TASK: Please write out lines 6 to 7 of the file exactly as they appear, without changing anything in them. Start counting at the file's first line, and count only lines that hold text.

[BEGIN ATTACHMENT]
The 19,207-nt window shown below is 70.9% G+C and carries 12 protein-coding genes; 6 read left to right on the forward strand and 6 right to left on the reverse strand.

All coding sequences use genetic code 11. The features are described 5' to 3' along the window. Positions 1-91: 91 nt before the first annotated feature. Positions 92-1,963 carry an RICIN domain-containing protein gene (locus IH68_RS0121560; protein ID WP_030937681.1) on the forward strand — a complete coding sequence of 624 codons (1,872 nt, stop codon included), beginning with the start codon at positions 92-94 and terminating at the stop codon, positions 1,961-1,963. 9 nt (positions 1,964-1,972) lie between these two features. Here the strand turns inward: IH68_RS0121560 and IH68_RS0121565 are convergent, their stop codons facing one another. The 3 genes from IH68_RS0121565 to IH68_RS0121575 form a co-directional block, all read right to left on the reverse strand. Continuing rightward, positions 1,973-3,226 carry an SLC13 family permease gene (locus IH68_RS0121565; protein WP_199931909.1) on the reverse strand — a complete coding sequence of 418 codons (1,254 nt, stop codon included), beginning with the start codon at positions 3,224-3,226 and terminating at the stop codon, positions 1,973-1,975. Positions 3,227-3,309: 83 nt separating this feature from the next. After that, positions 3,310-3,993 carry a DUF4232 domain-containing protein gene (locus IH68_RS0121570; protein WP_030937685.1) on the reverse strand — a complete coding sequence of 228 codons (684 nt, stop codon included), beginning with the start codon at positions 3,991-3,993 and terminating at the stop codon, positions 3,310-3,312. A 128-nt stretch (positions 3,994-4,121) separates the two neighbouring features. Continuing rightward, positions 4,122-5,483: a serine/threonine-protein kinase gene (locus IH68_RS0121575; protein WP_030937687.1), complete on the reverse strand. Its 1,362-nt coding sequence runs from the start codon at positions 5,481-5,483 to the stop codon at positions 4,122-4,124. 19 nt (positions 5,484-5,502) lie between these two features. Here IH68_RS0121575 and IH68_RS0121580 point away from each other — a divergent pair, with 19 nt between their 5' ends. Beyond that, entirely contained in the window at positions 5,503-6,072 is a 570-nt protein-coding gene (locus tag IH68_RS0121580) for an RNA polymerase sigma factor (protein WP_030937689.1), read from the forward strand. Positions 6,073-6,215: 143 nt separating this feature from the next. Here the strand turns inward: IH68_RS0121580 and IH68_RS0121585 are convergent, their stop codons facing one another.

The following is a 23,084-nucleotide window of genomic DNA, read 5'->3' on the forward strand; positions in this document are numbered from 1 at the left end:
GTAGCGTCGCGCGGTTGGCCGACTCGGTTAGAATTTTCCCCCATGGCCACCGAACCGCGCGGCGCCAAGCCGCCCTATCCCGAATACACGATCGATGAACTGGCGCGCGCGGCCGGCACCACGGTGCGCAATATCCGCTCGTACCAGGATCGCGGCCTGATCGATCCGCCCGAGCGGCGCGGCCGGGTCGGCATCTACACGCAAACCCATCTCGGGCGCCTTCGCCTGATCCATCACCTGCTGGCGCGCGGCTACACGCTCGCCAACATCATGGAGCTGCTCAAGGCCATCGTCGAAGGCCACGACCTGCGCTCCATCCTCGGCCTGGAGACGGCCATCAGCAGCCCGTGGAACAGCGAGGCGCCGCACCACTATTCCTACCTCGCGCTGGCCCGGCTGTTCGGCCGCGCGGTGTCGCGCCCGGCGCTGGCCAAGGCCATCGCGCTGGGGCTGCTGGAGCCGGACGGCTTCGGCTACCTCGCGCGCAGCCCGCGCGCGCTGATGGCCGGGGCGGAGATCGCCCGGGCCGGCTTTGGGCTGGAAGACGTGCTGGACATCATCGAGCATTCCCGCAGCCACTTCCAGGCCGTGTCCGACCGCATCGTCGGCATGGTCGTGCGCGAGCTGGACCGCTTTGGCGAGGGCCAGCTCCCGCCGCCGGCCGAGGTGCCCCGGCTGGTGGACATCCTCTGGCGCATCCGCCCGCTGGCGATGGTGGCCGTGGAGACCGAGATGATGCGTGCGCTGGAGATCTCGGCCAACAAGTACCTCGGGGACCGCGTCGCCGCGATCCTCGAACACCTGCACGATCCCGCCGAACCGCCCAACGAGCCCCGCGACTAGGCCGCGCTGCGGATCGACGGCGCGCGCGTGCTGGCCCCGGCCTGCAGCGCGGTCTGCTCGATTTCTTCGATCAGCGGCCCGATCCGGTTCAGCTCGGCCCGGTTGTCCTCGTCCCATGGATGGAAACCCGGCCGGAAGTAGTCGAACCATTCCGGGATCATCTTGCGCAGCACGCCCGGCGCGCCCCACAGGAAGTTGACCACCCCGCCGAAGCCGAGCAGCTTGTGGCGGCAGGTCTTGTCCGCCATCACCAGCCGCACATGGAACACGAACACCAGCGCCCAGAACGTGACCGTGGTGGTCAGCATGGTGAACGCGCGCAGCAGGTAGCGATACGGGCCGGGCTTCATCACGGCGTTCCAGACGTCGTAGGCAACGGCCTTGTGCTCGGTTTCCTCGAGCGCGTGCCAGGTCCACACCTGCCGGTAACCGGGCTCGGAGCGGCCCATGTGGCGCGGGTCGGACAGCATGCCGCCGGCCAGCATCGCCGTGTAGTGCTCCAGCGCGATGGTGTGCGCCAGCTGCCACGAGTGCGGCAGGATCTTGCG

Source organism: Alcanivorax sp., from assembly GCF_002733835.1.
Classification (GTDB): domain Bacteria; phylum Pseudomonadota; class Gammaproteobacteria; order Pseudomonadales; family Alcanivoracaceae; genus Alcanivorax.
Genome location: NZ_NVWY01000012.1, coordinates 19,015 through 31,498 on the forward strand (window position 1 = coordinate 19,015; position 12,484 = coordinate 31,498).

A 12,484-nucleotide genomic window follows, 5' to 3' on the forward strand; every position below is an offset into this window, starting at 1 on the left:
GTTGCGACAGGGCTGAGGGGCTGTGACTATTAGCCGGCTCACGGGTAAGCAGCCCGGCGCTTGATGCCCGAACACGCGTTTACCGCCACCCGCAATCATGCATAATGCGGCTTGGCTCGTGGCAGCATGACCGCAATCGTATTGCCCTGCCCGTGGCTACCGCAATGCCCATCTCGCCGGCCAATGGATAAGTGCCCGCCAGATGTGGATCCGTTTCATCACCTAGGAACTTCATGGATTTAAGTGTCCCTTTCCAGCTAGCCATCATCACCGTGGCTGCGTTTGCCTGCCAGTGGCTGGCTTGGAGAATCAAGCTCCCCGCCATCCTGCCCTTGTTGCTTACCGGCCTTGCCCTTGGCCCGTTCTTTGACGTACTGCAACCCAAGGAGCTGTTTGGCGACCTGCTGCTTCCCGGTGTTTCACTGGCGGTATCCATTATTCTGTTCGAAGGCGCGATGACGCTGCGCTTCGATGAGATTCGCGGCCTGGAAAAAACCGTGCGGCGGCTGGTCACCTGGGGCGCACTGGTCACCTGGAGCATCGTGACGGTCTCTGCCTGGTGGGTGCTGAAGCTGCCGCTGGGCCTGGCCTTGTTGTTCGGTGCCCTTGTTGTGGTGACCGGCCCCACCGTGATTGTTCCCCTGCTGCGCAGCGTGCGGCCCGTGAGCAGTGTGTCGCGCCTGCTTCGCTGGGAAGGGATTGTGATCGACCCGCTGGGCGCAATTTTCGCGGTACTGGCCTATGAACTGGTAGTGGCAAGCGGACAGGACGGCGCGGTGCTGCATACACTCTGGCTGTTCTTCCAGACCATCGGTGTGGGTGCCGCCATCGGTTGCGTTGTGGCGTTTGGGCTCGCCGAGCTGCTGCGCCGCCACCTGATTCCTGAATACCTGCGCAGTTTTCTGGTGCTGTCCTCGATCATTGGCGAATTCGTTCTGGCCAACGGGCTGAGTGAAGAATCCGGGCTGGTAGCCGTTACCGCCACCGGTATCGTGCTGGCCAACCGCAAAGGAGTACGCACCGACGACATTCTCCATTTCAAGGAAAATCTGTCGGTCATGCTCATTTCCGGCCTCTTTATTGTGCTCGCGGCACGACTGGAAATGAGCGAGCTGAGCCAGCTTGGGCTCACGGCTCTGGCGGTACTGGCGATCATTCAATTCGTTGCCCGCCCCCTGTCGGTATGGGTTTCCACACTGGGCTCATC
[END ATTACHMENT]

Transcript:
Classification (GTDB): domain Bacteria; phylum Pseudomonadota; class Gammaproteobacteria; order Pseudomonadales; family Alcanivoracaceae; genus Alcanivorax.
Genome location: NZ_NVWY01000012.1, coordinates 19,015 through 31,498 on the forward strand (window position 1 = coordinate 19,015; position 12,484 = coordinate 31,498).